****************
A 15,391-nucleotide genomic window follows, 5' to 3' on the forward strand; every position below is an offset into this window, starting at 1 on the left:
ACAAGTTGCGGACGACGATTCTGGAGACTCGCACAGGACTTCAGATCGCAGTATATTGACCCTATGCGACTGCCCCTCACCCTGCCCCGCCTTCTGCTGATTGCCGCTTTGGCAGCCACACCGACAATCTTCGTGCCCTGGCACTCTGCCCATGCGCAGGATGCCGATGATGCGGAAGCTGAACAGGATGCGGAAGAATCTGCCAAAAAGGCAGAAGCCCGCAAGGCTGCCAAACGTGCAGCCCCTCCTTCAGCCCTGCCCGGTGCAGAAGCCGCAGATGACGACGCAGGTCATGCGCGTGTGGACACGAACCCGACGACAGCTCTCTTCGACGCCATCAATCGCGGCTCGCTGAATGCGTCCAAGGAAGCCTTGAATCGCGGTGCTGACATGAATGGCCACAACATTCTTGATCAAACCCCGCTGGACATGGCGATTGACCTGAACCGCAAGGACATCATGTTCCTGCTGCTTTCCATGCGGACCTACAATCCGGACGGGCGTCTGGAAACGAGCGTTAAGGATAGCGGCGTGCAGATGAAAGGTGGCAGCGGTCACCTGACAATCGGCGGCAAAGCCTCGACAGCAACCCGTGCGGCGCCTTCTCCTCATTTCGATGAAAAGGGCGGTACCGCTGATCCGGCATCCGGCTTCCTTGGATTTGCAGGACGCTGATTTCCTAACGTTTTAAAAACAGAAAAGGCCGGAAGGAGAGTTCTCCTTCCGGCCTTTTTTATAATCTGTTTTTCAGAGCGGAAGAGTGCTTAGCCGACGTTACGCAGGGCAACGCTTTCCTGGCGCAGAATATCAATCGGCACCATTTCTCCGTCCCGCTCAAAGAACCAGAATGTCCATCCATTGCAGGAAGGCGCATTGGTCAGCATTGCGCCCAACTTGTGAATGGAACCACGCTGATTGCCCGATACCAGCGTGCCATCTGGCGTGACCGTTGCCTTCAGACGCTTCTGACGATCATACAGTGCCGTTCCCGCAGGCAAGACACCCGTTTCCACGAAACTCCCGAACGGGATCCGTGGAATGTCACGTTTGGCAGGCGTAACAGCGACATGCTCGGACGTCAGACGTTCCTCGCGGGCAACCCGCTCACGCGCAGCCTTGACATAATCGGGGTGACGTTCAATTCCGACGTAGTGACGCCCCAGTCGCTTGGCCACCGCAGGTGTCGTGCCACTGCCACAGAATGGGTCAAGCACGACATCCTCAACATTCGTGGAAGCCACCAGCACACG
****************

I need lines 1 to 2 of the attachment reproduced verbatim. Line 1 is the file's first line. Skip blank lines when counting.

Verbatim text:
A 15,391-nucleotide genomic window follows, 5' to 3' on the forward strand; every position below is an offset into this window, starting at 1 on the left:
ACAAGTTGCGGACGACGATTCTGGAGACTCGCACAGGACTTCAGATCGCAGTATATTGACCCTATGCGACTGCCCCTCACCCTGCCCCGCCTTCTGCTGATTGCCGCTTTGGCAGCCACACCGACAATCTTCGTGCCCTGGCACTCTGCCCATGCGCAGGATGCCGATGATGCGGAAGCTGAACAGGATGCGGAAGAATCTGCCAAAAAGGCAGAAGCCCGCAAGGCTGCCAAACGTGCAGCCCCTCCTTCAGCCCTGCCCGGTGCAGAAGCCGCAGATGACGACGCAGGTCATGCGCGTGTGGACACGAACCCGACGACAGCTCTCTTCGACGCCATCAATCGCGGCTCGCTGAATGCGTCCAAGGAAGCCTTGAATCGCGGTGCTGACATGAATGGCCACAACATTCTTGATCAAACCCCGCTGGACATGGCGATTGACCTGAACCGCAAGGACATCATGTTCCTGCTGCTTTCCATGCGGACCTACAATCCGGACGGGCGTCTGGAAACGAGCGTTAAGGATAGCGGCGTGCAGATGAAAGGTGGCAGCGGTCACCTGACAATCGGCGGCAAAGCCTCGACAGCAACCCGTGCGGCGCCTTCTCCTCATTTCGATGAAAAGGGCGGTACCGCTGATCCGGCATCCGGCTTCCTTGGATTTGCAGGACGCTGATTTCCTAACGTTTTAAAAACAGAAAAGGCCGGAAGGAGAGTTCTCCTTCCGGCCTTTTTTATAATCTGTTTTTCAGAGCGGAAGAGTGCTTAGCCGACGTTACGCAGGGCAACGCTTTCCTGGCGCAGAATATCAATCGGCACCATTTCTCCGTCCCGCTCAAAGAACCAGAATGTCCATCCATTGCAGGAAGGCGCATTGGTCAGCATTGCGCCCAACTTGTGAATGGAACCACGCTGATTGCCCGATACCAGCGTGCCATCTGGCGTGACCGTTGCCTTCAGACGCTTCTGACGATCATACAGTGCCGTTCCCGCAGGCAAGACACCCGTTTCCACGAAACTCCCGAACGGGATCCGTGGAATGTCACGTTTGGCAGGCGTAACAGCGACATGCTCGGACGTCAGACGTTCCTCGCGGGCAACCCGCTCACGCGCAGCCTTGACATAATCGGGGTGACGTTCAATTCCGACGTAGTGACGCCCCAGTCGCTTGGCCACCGCAGGTGTCGTGCCACTGCCACAGAATGGGTCAAGCACGACATCCTCAACATTCGTGGAAGCCACCAGCACACG